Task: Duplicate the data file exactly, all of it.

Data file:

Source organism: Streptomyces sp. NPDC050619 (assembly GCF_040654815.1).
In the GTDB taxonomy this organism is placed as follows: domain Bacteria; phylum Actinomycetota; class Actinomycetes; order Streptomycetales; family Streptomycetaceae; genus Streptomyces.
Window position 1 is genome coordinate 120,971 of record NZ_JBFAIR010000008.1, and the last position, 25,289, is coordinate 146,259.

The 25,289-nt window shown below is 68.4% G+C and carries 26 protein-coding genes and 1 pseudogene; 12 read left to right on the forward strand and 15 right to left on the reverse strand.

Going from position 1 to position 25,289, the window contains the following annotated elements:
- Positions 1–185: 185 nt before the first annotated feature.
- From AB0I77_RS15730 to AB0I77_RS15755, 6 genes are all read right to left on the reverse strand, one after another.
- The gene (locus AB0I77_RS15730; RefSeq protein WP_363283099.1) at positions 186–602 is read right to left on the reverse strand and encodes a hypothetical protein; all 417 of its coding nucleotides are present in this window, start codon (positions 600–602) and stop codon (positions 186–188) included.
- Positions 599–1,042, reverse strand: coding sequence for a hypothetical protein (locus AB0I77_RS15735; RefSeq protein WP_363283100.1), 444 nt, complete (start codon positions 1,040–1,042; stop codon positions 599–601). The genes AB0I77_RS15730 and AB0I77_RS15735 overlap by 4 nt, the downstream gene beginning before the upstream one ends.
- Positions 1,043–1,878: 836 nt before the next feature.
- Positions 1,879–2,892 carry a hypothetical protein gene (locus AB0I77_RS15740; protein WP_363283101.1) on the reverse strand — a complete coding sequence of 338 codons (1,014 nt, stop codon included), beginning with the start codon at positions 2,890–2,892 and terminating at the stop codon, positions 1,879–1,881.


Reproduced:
Source organism: Streptomyces sp. NPDC050619 (assembly GCF_040654815.1).
In the GTDB taxonomy this organism is placed as follows: domain Bacteria; phylum Actinomycetota; class Actinomycetes; order Streptomycetales; family Streptomycetaceae; genus Streptomyces.
Window position 1 is genome coordinate 120,971 of record NZ_JBFAIR010000008.1, and the last position, 25,289, is coordinate 146,259.

The 25,289-nt window shown below is 68.4% G+C and carries 26 protein-coding genes and 1 pseudogene; 12 read left to right on the forward strand and 15 right to left on the reverse strand.

Going from position 1 to position 25,289, the window contains the following annotated elements:
- Positions 1–185: 185 nt before the first annotated feature.
- From AB0I77_RS15730 to AB0I77_RS15755, 6 genes are all read right to left on the reverse strand, one after another.
- The gene (locus AB0I77_RS15730; RefSeq protein WP_363283099.1) at positions 186–602 is read right to left on the reverse strand and encodes a hypothetical protein; all 417 of its coding nucleotides are present in this window, start codon (positions 600–602) and stop codon (positions 186–188) included.
- Positions 599–1,042, reverse strand: coding sequence for a hypothetical protein (locus AB0I77_RS15735; RefSeq protein WP_363283100.1), 444 nt, complete (start codon positions 1,040–1,042; stop codon positions 599–601). The genes AB0I77_RS15730 and AB0I77_RS15735 overlap by 4 nt, the downstream gene beginning before the upstream one ends.
- Positions 1,043–1,878: 836 nt before the next feature.
- Positions 1,879–2,892 carry a hypothetical protein gene (locus AB0I77_RS15740; protein WP_363283101.1) on the reverse strand — a complete coding sequence of 338 codons (1,014 nt, stop codon included), beginning with the start codon at positions 2,890–2,892 and terminating at the stop codon, positions 1,879–1,881.